A plastic water jug sits in Christy Grudzinski’s office at City of Hope. It has no water in it, but it is steadily growing full.
Wrapped in fabric adorned with pink ribbons, the container is filling with coins and bills — cash donated by staff, patients and passersby to support City of Hope’s breast cancer research, treatment and education programs.
|Christy Grudzinski leans on the jar she hopes will bring change. (Photo by Thomas Brown)|
Grudzinski, a senior secretary in the Department of Radiation Oncology, is a member of the Pink Carpet Club, City of Hope employees who participate in Walk for Hope to Cure Breast Cancer Nationally Sponsored by Staples. The Los Angeles-area event, one of nine nationwide, takes place Oct. 25 at City of Hope.
The mammoth penny jar is one eye-catching way she boosts the total collected by her Walk team, called Keeping Abreast.
“I thought, ‘Gosh, this is a really simple way to raise money without putting a lot of pressure on people,’” Grudzinski said. “Every penny counts when you’re fighting a disease like this, especially now that times are tight.”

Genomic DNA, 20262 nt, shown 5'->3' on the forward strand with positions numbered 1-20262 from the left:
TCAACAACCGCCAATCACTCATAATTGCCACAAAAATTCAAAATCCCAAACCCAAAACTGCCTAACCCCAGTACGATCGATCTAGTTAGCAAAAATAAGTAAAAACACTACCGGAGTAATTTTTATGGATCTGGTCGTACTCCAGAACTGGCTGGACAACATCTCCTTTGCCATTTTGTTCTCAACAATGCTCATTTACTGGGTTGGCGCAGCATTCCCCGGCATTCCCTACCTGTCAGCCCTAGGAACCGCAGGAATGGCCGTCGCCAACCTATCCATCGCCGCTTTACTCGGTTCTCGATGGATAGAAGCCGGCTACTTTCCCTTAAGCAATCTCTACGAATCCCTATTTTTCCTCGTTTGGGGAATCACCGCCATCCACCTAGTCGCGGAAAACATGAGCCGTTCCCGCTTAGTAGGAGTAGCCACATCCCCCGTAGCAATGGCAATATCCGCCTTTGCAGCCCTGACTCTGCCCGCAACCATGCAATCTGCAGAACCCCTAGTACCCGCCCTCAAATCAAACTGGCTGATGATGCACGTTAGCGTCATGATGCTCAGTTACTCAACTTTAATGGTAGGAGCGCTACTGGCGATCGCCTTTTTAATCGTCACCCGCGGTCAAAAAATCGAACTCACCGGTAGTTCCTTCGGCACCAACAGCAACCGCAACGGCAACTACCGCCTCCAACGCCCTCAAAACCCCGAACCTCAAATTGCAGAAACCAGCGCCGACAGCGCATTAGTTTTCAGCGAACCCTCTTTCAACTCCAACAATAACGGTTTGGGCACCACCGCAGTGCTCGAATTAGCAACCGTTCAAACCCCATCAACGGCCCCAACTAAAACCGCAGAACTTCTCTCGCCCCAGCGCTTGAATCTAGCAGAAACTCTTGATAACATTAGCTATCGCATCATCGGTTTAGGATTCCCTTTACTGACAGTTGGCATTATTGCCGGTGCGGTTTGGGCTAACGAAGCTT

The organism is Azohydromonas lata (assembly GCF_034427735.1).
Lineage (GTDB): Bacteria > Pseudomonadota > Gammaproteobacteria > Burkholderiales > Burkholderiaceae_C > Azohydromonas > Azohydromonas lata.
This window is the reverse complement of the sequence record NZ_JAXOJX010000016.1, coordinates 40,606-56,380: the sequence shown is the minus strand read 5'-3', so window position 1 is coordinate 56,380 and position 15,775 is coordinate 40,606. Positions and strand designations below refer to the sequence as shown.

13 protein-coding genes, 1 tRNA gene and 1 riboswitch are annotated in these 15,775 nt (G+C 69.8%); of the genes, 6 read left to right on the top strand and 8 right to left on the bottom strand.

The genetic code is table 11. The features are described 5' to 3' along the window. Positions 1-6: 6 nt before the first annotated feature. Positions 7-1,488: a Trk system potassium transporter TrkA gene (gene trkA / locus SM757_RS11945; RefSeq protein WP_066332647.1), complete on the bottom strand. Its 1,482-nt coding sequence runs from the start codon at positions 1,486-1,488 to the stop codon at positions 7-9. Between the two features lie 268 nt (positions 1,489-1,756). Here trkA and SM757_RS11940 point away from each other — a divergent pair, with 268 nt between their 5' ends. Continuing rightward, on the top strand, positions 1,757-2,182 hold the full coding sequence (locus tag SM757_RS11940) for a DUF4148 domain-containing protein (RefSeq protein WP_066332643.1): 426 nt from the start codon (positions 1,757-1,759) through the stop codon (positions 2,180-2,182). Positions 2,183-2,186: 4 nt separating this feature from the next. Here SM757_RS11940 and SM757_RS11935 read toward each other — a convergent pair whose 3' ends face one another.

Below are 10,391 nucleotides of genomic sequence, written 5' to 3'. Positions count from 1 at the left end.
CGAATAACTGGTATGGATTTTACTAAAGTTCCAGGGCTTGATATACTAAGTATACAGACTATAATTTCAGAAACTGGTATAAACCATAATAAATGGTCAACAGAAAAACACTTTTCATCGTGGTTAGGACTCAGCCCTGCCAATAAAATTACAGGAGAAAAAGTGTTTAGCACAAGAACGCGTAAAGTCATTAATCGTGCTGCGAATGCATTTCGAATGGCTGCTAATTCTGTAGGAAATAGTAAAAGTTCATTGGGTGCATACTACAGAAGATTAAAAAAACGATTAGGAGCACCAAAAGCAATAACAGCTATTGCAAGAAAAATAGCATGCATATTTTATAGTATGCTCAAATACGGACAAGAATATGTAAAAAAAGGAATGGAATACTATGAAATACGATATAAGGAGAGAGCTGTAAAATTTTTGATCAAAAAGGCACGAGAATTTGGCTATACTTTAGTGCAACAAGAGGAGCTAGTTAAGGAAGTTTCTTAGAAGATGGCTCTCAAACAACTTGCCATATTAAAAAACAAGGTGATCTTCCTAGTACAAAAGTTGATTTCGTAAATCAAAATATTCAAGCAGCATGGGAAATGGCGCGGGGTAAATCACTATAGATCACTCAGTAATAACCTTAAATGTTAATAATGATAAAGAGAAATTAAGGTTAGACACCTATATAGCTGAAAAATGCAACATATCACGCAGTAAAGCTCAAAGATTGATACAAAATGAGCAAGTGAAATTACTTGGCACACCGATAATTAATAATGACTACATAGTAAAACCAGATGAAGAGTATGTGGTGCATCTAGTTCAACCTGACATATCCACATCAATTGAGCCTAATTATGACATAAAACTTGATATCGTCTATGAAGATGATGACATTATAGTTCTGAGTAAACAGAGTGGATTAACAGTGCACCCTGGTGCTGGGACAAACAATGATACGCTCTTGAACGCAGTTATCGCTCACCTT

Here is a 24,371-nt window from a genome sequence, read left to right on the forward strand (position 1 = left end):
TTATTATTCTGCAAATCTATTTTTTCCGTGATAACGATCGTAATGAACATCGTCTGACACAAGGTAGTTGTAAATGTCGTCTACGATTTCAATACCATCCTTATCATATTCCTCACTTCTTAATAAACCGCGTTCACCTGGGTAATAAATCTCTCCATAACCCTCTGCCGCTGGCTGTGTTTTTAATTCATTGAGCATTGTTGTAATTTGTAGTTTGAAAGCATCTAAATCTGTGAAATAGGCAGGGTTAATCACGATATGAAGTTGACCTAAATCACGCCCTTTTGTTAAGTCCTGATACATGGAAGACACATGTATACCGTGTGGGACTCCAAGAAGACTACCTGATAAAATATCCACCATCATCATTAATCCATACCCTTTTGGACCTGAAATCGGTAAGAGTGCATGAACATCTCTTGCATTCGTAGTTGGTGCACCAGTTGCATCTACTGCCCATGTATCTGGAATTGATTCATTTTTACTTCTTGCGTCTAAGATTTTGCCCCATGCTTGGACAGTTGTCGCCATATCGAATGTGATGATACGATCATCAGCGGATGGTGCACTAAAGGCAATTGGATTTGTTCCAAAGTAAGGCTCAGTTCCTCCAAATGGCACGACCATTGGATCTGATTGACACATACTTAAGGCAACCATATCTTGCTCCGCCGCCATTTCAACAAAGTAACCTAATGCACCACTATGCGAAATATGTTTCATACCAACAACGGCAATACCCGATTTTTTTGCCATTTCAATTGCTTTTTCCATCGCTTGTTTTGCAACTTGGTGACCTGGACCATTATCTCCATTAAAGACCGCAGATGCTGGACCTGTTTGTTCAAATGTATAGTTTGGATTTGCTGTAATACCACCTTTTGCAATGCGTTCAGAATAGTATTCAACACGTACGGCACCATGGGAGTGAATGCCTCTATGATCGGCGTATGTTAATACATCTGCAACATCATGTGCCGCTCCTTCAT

She has captained her team for four years. In that time, they have raised about $8,000 for the battle against breast cancer. The water jug, one of five in locations around campus, is a new arrow in the team’s fundraising quiver, which also includes a bake sale, a monthly newsletter and a blog.
Although Grudzinski has not yet added up the water-bottle takings, the effort seems to be a winner, judging by weight.
“I have to lock up the jars in my supervisor’s office at night, and I keep telling her, ‘One of these days I’m going to pop my shoulder out trying to pick this thing up,’” she said. “It’s really taken off. I didn’t think it was going to do this well.”
A profoundly personal inspiration drives her to raise funds through Walk for Hope: her grandmother, who was a survivor of breast and other cancers.
Said Grudzinski, a Whittier, Calif., resident whose husband also works at City of Hope: “My grandma was my hero, a woman of great strength and a great person to look up to. So I walk for her.”
While anyone with spare pocket change can chip in for the cause, Keeping Abreast needs another kind of help. The downturn in the economy has shrunk Grudzinski’s team from 2008, so she seeks more walkers to join up and raise funds toward the team’s goal this year of $5,000.
“One person can do a lot of things, but many people can do a whole lot more,” she said. “Just like my pennies, when a whole bunch of them get together, they can really make a difference.”